Crista Huff

"On Wednesday, the International Association of Machinists approved a new contract with Boeing in which the company agreed to make its 737 Max jet with union labor in Washington state. Yesterday, after getting the machinist all-clear, the National Labor Relations Board (NLRB) dropped its lawsuit against Boeing's investment in South Carolina," writes WSJonline.com in The NLRB's Boeing Sham.

"The NLRB is supposed to be a fair-minded referee in labor disputes, making sure neither side breaks the law. But the board put its fist squarely on the union side to make Boeing pay a price for moving one of its 787 assembly lines to a right-to-work state, to make sure Boeing never did that again, and to demonstrate to any other unionized company that its investment is at risk if it makes the same decision."

If you haven't been following this government-union-management interaction, or Gibson Guitar, or Solyndra, or myriad other cases which show beyond a shadow of a doubt that our government is run by thugs and thieves, start with the referenced WSJ article.

But we're here to look at investments, and The Boeing Company (BA, $71.93) is #36 on the Fortune 500 list with $64 billion in annual revenues.  Boeing is a competitive manufacturer in the aerospace and defense industry.  Boeing is finishing out a calendar year with flat earnings per share (EPS) of approximately $4.46 per share.  Wall Street estimates show Boeing's EPS are projected to grow 9% and 17% for fiscal years 2012 and 2013.

Boeing's 2012 price earnings ratio (PE) is 14.5 and the dividend of $1.68 per share provides a current yield of 2.34%.  Boeing's long-term debt to capitalization ratio has averaged 92.86% over the last three years, per a 12/10/11 Standard & Poor's Research report.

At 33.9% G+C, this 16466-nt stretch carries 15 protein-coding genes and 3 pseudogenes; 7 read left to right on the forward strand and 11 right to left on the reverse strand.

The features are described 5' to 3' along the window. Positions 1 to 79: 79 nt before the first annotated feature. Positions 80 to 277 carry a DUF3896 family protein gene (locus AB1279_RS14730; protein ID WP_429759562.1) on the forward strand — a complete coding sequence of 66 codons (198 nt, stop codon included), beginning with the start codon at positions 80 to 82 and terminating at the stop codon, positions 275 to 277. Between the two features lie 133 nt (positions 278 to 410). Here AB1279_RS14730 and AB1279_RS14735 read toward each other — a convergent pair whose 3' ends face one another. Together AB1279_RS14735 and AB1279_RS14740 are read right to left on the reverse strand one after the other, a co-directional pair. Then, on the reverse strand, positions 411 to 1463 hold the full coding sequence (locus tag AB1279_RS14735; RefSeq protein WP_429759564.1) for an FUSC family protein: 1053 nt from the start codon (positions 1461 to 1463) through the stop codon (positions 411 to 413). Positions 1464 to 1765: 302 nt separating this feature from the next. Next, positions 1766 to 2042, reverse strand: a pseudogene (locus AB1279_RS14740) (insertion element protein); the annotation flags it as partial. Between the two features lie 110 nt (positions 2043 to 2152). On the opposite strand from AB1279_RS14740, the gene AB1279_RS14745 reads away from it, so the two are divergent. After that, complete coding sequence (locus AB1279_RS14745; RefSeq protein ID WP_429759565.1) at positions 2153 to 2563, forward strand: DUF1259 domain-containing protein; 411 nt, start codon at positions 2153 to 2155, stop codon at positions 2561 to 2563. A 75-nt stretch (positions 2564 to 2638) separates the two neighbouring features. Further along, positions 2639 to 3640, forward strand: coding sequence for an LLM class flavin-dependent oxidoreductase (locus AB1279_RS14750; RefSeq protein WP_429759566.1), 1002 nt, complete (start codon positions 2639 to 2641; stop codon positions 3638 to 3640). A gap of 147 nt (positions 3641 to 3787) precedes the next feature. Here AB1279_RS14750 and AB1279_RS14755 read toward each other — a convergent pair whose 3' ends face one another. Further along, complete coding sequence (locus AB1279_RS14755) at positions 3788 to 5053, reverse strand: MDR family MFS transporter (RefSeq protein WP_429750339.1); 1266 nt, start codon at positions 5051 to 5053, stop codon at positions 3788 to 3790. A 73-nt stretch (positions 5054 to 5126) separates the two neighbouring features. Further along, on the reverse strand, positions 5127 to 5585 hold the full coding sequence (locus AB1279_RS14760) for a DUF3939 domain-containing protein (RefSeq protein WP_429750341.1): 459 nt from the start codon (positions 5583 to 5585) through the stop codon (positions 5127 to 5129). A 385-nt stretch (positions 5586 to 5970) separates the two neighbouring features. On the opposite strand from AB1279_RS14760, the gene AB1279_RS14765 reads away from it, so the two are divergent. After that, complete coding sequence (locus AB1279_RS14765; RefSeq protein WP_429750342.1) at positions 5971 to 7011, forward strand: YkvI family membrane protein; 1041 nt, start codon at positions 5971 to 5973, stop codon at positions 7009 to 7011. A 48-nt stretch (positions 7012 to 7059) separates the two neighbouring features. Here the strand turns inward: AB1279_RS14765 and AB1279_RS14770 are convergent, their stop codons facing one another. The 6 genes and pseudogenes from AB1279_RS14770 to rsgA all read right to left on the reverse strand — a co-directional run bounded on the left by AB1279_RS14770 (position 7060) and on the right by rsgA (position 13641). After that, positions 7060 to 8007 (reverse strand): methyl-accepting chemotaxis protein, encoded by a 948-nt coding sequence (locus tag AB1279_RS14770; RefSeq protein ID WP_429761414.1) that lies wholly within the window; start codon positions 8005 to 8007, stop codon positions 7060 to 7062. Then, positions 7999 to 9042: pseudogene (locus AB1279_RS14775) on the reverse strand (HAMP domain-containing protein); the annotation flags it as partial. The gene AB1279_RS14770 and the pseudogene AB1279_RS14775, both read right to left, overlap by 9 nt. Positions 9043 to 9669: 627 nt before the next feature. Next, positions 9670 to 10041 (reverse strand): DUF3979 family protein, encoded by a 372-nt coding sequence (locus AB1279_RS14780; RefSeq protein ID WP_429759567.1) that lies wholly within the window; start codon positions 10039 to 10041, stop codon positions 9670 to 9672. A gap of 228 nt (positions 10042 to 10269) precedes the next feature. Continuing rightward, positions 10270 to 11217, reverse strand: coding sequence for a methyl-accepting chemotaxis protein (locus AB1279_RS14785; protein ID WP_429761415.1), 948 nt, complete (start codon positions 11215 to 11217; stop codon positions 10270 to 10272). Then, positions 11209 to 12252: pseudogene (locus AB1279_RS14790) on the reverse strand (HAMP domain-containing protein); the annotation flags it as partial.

During the recent decade, Boeing's stock rose from a low of $24 just before the second Gulf War to a high of $107, then fell back down to $29 with the 2008 Financial Meltdown.  The stock began a price recovery in late 2008, and has spent the last two years trading between $57 - $80.  The stock could easily retrace its recent high of $80 with the next bull run in the market, where it will likely meet with some resistance.

Although Boeing is a large, industry-dominant, consistently profitable company, its annual revenue and earnings figures are all over the map.  "Over the 10 years through 2010, sales grew at a compound annual rate (CAGR) of 2.3%, earnings from continuing operations grew at a CAGR of 4.5%, EPS at 6.2%..., " reports Standard & Poor's Research.  Combine those lackluster numbers with Boeing's very high long-term debt levels and its degree of volatility during down markets, and we see a successful giant of a corporation lacking any profound reason for investors to buy its stock.

If I owned Boeing stock, I'd put in a sell order at $80.  Whether you are a trader, growth investor, value or growth & income investor, there are better stock opportunities elsewhere in the U.S. stock markets.  To keep apprised of stock research and investment opportunities, visit www.GoodfellowLLC.com and use the one-month free trial subscription offer to access the research.

Readers should consult their investment and tax advisors to determine suitability, risk and taxation.


Crista Huff

Crista Huff is a retired stockbroker from a NYSE member investment firm. She writes about market-timing at Goodfellow LLC and is active politically.
 
TOWNHALL DAILY: Be the first to read Crista Huff's column. Sign up today and receive Townhall.com daily lineup delivered each morning to your inbox. Release of Liability: Through use of this website viewing or using you agree to hold www.GoodfellowLLC.com and its employees harmless and to completely release www.GoodfellowLLC.com and its employees from any and all liability due to any and all loss (monetary or otherwise), damage (monetary or otherwise), or injury (monetary or otherwise) that you may incur. Goodfellow LLC and its employees are not paid by third parties to promote nor disparage any investment. Recommendations are based on hypothetical situations of what we would do, not advice on what you should do. Neither Goodfellow LLC nor its employees are licensed investment advisors, tax advisors, nor attorneys. Consult with a licensed investment advisor and a tax advisor to determine the suitability of any investment.